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15

I think you're asking: If the page at https://host1/ contains an <iframe> which loads https://host2/, does that mean the HTTPS connection to host1 somehow wraps the connection to host2? No. While it may seem natural to think that if one page visually envelops another, there may be something similar happening with the underlying connections, this is ...


10

In most cases some man in the middle which is able to passively inspect the traffic can find out the hostname of all sites accessed. This is because this information is contained in the TLS handshake with this site, specifically the server_name extension (SNI - Server Name Indication) of the ClientHello. It does not matter for this if the other site is ...


3

I answered this question over 10 years ago. Crikey. I have been linked to this question again recently, and I feel it is time to provide an updated answer. 10 years is not a long time, except in computing, where it is an eternity. I have also learned a significant amount in the intervening time. To address a comment left on this question: there's a ...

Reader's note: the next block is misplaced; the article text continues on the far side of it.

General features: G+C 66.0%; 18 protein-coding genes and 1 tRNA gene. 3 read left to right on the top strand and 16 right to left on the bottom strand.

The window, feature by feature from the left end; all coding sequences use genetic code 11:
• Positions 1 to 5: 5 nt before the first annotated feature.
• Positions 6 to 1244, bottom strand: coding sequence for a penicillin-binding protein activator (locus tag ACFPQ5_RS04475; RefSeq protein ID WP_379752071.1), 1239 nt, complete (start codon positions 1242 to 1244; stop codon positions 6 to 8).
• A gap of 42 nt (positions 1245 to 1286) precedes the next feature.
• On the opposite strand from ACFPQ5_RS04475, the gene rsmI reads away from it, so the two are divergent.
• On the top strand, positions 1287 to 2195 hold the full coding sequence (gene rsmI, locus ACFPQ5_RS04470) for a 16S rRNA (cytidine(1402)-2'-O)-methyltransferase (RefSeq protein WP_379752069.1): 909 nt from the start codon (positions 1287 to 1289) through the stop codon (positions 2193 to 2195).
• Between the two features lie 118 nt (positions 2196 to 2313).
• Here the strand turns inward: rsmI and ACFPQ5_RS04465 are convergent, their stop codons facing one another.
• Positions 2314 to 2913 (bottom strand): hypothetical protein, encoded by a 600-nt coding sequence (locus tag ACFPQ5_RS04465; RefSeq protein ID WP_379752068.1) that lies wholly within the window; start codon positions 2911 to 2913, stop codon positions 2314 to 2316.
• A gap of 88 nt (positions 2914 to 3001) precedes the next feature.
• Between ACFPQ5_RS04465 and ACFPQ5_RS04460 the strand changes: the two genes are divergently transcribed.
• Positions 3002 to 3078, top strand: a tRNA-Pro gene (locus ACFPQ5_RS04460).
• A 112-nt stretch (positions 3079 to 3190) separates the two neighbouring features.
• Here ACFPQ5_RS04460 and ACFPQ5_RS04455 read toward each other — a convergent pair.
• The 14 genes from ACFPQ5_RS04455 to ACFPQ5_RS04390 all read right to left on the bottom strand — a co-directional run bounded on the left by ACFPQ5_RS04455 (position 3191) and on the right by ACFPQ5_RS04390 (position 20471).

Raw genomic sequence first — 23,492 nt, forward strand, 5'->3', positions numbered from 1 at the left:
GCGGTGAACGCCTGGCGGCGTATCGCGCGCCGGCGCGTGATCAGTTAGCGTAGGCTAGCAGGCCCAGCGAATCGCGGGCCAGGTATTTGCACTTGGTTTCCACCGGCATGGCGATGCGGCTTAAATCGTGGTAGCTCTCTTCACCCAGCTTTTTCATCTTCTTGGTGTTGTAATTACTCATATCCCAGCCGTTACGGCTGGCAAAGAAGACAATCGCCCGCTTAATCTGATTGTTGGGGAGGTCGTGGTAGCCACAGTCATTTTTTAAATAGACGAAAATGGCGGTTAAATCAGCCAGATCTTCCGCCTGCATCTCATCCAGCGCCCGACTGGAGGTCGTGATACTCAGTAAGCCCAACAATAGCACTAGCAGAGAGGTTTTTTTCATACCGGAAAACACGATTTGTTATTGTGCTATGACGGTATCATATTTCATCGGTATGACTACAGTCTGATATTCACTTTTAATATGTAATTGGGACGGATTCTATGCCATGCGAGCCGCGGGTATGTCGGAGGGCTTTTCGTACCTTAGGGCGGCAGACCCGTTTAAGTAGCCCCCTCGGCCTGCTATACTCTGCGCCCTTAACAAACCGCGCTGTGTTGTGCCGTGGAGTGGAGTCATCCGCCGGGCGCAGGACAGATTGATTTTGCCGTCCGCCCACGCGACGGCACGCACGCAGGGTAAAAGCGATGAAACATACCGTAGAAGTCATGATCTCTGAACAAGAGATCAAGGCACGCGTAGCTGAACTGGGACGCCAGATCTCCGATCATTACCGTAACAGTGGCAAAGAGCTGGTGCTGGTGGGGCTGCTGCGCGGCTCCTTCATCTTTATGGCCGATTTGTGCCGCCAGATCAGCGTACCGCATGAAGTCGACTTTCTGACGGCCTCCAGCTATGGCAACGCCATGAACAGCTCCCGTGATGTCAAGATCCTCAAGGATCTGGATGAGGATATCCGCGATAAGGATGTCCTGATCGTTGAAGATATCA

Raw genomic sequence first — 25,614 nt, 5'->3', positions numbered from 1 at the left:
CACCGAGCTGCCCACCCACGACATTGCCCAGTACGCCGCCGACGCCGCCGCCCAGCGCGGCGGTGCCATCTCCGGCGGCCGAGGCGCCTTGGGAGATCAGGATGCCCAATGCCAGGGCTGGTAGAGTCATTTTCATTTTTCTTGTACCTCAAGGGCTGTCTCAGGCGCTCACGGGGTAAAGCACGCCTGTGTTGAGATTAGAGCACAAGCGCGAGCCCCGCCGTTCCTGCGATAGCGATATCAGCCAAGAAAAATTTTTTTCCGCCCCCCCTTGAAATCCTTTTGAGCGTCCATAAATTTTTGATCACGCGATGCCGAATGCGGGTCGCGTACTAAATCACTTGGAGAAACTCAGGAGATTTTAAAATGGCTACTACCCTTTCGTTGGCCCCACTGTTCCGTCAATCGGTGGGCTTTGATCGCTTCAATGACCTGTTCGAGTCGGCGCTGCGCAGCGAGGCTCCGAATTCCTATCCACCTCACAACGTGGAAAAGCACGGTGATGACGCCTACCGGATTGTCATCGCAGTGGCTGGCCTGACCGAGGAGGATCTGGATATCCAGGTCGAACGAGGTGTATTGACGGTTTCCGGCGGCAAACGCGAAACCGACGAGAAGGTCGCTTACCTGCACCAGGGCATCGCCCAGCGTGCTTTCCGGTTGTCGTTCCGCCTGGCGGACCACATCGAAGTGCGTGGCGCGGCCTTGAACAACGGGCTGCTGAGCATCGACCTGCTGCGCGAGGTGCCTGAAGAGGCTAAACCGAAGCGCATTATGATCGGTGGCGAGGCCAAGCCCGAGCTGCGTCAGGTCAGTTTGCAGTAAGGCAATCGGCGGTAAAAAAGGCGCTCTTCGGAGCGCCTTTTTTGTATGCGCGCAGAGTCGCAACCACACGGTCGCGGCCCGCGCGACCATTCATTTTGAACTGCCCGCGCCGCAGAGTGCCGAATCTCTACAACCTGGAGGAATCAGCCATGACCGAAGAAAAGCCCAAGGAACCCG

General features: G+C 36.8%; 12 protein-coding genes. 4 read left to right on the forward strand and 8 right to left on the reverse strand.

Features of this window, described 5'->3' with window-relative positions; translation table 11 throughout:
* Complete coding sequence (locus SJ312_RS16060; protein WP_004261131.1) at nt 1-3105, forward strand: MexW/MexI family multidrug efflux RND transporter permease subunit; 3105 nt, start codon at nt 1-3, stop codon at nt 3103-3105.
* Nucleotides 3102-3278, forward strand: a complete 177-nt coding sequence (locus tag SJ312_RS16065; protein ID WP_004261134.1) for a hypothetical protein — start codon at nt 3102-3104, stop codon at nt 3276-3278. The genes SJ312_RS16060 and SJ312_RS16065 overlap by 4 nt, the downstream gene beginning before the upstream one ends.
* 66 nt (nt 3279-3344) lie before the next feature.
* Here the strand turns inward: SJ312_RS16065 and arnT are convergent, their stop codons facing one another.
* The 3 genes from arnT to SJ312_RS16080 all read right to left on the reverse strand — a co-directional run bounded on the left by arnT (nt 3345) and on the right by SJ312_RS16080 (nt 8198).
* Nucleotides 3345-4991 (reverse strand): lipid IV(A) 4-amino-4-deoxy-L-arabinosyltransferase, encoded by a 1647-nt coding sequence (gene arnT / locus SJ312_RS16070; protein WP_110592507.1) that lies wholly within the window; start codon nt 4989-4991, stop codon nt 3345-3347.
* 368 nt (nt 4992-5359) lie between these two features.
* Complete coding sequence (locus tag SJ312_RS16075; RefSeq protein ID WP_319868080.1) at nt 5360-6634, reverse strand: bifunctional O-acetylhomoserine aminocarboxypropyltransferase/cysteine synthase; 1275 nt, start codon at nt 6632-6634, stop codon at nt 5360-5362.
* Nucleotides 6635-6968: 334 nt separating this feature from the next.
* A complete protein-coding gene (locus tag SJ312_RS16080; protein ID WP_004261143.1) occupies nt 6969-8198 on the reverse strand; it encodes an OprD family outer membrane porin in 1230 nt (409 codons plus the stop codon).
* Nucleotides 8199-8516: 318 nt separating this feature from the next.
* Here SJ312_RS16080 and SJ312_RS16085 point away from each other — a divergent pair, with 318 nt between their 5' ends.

1

A host name is never private in any TLS context, period. @mentallurg answer is correct, but it is less obvious than simply that the subframe is defined by the parent frame because it is ubiquitous that a third party script include is all the parent frame adds unknowingly that such a script will then fetch other resources and create child frames. This is how ...


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